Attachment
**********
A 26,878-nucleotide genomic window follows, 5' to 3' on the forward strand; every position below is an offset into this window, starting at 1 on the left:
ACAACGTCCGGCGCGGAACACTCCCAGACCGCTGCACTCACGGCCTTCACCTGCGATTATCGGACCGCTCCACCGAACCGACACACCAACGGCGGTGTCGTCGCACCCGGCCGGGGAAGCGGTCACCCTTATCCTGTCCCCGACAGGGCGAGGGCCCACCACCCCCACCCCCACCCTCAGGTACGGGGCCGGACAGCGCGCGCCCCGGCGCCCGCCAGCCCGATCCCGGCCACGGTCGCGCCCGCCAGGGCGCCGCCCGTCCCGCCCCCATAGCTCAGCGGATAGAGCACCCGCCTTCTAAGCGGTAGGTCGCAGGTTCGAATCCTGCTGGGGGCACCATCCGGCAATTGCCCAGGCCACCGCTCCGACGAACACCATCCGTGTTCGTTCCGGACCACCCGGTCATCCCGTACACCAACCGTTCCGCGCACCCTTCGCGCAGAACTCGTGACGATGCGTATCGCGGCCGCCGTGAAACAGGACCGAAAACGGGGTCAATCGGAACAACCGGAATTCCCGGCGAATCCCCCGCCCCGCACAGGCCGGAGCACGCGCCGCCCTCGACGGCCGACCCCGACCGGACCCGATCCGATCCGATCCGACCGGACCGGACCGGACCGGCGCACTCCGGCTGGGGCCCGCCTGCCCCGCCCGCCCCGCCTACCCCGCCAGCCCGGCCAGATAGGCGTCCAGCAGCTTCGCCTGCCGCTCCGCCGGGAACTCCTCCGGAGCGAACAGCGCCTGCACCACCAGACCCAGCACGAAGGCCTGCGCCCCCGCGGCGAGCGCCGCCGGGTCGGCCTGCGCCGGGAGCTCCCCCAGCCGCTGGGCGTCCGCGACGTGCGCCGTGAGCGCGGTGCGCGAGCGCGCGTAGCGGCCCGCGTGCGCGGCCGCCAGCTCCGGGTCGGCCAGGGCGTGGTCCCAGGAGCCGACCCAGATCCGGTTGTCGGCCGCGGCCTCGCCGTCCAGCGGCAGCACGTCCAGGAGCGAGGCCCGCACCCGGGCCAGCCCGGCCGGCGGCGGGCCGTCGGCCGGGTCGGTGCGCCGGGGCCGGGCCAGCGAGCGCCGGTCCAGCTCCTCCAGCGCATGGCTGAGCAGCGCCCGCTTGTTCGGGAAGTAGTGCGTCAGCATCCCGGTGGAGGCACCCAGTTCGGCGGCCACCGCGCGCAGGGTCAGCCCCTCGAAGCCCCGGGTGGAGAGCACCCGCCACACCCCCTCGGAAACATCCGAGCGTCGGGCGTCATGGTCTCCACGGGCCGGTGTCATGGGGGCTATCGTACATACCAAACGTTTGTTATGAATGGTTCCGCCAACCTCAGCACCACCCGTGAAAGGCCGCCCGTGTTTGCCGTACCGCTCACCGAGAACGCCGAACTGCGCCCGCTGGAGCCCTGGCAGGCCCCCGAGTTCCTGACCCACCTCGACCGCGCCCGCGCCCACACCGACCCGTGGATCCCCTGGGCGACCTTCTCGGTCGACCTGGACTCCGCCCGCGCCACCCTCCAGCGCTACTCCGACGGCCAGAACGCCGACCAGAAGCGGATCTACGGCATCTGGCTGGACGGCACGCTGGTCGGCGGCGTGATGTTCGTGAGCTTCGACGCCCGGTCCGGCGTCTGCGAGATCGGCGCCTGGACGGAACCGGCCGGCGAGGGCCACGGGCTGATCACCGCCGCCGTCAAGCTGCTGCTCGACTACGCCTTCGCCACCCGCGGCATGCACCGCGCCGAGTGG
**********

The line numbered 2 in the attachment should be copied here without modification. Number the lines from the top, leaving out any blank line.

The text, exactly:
ACAACGTCCGGCGCGGAACACTCCCAGACCGCTGCACTCACGGCCTTCACCTGCGATTATCGGACCGCTCCACCGAACCGACACACCAACGGCGGTGTCGTCGCACCCGGCCGGGGAAGCGGTCACCCTTATCCTGTCCCCGACAGGGCGAGGGCCCACCACCCCCACCCCCACCCTCAGGTACGGGGCCGGACAGCGCGCGCCCCGGCGCCCGCCAGCCCGATCCCGGCCACGGTCGCGCCCGCCAGGGCGCCGCCCGTCCCGCCCCCATAGCTCAGCGGATAGAGCACCCGCCTTCTAAGCGGTAGGTCGCAGGTTCGAATCCTGCTGGGGGCACCATCCGGCAATTGCCCAGGCCACCGCTCCGACGAACACCATCCGTGTTCGTTCCGGACCACCCGGTCATCCCGTACACCAACCGTTCCGCGCACCCTTCGCGCAGAACTCGTGACGATGCGTATCGCGGCCGCCGTGAAACAGGACCGAAAACGGGGTCAATCGGAACAACCGGAATTCCCGGCGAATCCCCCGCCCCGCACAGGCCGGAGCACGCGCCGCCCTCGACGGCCGACCCCGACCGGACCCGATCCGATCCGATCCGACCGGACCGGACCGGACCGGCGCACTCCGGCTGGGGCCCGCCTGCCCCGCCCGCCCCGCCTACCCCGCCAGCCCGGCCAGATAGGCGTCCAGCAGCTTCGCCTGCCGCTCCGCCGGGAACTCCTCCGGAGCGAACAGCGCCTGCACCACCAGACCCAGCACGAAGGCCTGCGCCCCCGCGGCGAGCGCCGCCGGGTCGGCCTGCGCCGGGAGCTCCCCCAGCCGCTGGGCGTCCGCGACGTGCGCCGTGAGCGCGGTGCGCGAGCGCGCGTAGCGGCCCGCGTGCGCGGCCGCCAGCTCCGGGTCGGCCAGGGCGTGGTCCCAGGAGCCGACCCAGATCCGGTTGTCGGCCGCGGCCTCGCCGTCCAGCGGCAGCACGTCCAGGAGCGAGGCCCGCACCCGGGCCAGCCCGGCCGGCGGCGGGCCGTCGGCCGGGTCGGTGCGCCGGGGCCGGGCCAGCGAGCGCCGGTCCAGCTCCTCCAGCGCATGGCTGAGCAGCGCCCGCTTGTTCGGGAAGTAGTGCGTCAGCATCCCGGTGGAGGCACCCAGTTCGGCGGCCACCGCGCGCAGGGTCAGCCCCTCGAAGCCCCGGGTGGAGAGCACCCGCCACACCCCCTCGGAAACATCCGAGCGTCGGGCGTCATGGTCTCCACGGGCCGGTGTCATGGGGGCTATCGTACATACCAAACGTTTGTTATGAATGGTTCCGCCAACCTCAGCACCACCCGTGAAAGGCCGCCCGTGTTTGCCGTACCGCTCACCGAGAACGCCGAACTGCGCCCGCTGGAGCCCTGGCAGGCCCCCGAGTTCCTGACCCACCTCGACCGCGCCCGCGCCCACACCGACCCGTGGATCCCCTGGGCGACCTTCTCGGTCGACCTGGACTCCGCCCGCGCCACCCTCCAGCGCTACTCCGACGGCCAGAACGCCGACCAGAAGCGGATCTACGGCATCTGGCTGGACGGCACGCTGGTCGGCGGCGTGATGTTCGTGAGCTTCGACGCCCGGTCCGGCGTCTGCGAGATCGGCGCCTGGACGGAACCGGCCGGCGAGGGCCACGGGCTGATCACCGCCGCCGTCAAGCTGCTGCTCGACTACGCCTTCGCCACCCGCGGCATGCACCGCGCCGAGTGG